• Damage, loss or theft of your luggage – your travel insurance should cover you for replacing clothes, medicine and toiletries if your luggage is damaged, lost or stolen. Remember to take note of any excesses that apply on your policy, as well as the overall possessions and single item limit – the maximum your insurance provider will pay out for one item
  • Holiday cancellation cover – different insurance providers will cover varying reasons for cancellation, so pay particular attention to these.
  • Covid-19 cover  - you might also want to consider a policy that includes cover for disruption related to Covid-19. When you get a travel insurance quote with us, it’s easy to compare levels of Covid-19 cover. Just use the ‘more details’ option on the quote results page.

What won’t Italy travel insurance cover? 

Most standard policies for Italy will typically exclude: 

  • Any injuries or accidents that happened while you were under the influence of drugs or alcohol
  • Extreme sports or activities that aren’t covered in your policy – you’ll typically have to pay extra to cover skiing, water sports or rock climbing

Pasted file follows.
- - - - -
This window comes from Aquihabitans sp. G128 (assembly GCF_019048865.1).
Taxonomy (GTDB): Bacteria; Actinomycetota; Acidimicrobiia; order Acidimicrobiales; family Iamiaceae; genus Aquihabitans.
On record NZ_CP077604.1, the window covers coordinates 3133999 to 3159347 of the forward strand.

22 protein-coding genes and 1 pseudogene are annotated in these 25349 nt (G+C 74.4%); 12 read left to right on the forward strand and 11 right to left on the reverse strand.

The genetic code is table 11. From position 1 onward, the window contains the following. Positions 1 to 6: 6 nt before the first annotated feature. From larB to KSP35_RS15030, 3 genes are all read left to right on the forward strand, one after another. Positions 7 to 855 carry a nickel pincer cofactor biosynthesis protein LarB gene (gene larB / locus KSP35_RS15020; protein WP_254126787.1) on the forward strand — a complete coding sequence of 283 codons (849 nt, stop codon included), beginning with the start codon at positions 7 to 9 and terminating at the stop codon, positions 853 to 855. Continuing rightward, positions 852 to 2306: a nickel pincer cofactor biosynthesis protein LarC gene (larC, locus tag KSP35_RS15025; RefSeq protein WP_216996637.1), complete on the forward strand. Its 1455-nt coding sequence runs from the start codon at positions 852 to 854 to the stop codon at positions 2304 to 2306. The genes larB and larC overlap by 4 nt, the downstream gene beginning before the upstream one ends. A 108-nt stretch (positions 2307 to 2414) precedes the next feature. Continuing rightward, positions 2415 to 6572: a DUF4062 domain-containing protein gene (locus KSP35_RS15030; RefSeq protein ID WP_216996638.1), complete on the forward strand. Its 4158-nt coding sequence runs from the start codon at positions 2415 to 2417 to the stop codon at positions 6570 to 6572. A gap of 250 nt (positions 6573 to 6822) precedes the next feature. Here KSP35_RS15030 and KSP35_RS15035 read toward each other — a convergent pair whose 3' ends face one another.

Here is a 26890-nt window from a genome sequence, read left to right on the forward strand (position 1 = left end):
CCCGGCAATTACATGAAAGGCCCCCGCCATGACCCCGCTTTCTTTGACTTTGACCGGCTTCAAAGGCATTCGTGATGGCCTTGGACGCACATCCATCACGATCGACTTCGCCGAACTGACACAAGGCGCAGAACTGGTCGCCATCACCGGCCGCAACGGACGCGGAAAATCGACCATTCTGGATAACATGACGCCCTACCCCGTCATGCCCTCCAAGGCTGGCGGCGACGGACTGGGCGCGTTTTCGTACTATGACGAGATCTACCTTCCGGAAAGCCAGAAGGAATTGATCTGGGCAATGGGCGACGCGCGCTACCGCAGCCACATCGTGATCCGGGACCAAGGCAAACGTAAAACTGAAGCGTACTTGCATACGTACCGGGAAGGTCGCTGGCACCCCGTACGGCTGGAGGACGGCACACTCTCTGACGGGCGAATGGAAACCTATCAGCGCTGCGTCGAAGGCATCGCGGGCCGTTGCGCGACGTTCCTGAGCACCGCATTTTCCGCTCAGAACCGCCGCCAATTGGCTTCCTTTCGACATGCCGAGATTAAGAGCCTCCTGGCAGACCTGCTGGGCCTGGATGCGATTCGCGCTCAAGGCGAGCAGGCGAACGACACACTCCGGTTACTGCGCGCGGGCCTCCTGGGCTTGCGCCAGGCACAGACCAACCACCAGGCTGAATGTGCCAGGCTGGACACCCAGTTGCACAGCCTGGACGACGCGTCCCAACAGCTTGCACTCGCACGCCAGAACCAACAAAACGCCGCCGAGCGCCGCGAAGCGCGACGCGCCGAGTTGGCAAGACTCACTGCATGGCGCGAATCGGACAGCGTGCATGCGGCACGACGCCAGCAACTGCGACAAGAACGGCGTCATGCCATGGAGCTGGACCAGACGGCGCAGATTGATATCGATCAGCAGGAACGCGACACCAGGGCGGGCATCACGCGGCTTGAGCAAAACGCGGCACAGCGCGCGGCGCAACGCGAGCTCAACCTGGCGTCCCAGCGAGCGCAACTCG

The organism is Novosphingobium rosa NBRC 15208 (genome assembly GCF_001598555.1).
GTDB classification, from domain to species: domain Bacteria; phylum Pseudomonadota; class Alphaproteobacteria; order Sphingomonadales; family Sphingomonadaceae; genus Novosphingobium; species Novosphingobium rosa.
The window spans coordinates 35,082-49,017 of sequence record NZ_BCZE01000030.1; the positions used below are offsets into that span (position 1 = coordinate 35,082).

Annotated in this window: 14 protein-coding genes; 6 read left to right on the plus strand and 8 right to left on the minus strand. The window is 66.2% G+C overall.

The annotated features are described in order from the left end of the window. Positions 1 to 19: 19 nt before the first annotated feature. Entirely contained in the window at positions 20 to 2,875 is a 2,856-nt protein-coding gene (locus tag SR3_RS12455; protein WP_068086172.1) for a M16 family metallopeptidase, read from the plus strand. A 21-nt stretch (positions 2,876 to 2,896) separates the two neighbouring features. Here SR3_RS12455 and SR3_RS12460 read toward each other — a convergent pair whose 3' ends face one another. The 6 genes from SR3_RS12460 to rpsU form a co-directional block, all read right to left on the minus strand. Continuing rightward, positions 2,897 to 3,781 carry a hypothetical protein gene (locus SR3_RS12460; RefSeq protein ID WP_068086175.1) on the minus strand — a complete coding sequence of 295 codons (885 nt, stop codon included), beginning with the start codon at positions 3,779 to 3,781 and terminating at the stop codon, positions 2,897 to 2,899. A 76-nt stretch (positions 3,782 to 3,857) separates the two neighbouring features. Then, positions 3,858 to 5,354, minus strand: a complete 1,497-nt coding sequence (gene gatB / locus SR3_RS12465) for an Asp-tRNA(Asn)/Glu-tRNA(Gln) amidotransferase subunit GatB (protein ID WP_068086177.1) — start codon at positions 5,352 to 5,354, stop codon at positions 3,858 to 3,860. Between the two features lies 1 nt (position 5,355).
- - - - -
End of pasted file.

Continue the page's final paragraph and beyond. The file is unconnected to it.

• Pre-existing medical conditions – conditions your insurance provider won’t cover will be listed in the policy details
  • Natural disasters – you may have some cover if a natural disaster impacts your trip, but check your policy carefully to be sure. Italy has its fair share of seismic activity – usually mild tremors – but the earthquake risk in some regions can be medium to high
  • Terrorism – again, you may have some cover, but check your policy carefully

Always check the policy details before you buy, so you know exactly what’s covered and what’s not.

What else should I consider when I choose my travel insurance? 

Think about what you’re planning to do in Italy, as you might need to pay for additional or specialist cover for certain activities. For example: 

  • Winter sports cover – if you’re planning a family ski holiday in the Dolomites or Alps, this cover offers protection both on and off the slopes.
  • Extreme sports cover – from hiking in the Aosta Valley to horseback riding in Chianti, this cover will give you the extra protection you need.
  • Water sports insurance  – if you fancy, for example, a scuba diving or kayaking adventure in the crystalline waters off the Sardinian coast, a standard policy might not be enough to cover you.
  • Cruise cover - if you’re booking a cruise around the Italian coastline, you’ll need to take out dedicated insurance that offers cover for missed port stops and being confined to your cabin if you fall ill. 
Did you know?
Italy boasts the largest number of UNESCO World Heritage Sites in the world – 58, including the magnificent Colosseum in Rome, the city of Pompeii and the breathtaking Amalfi Coast.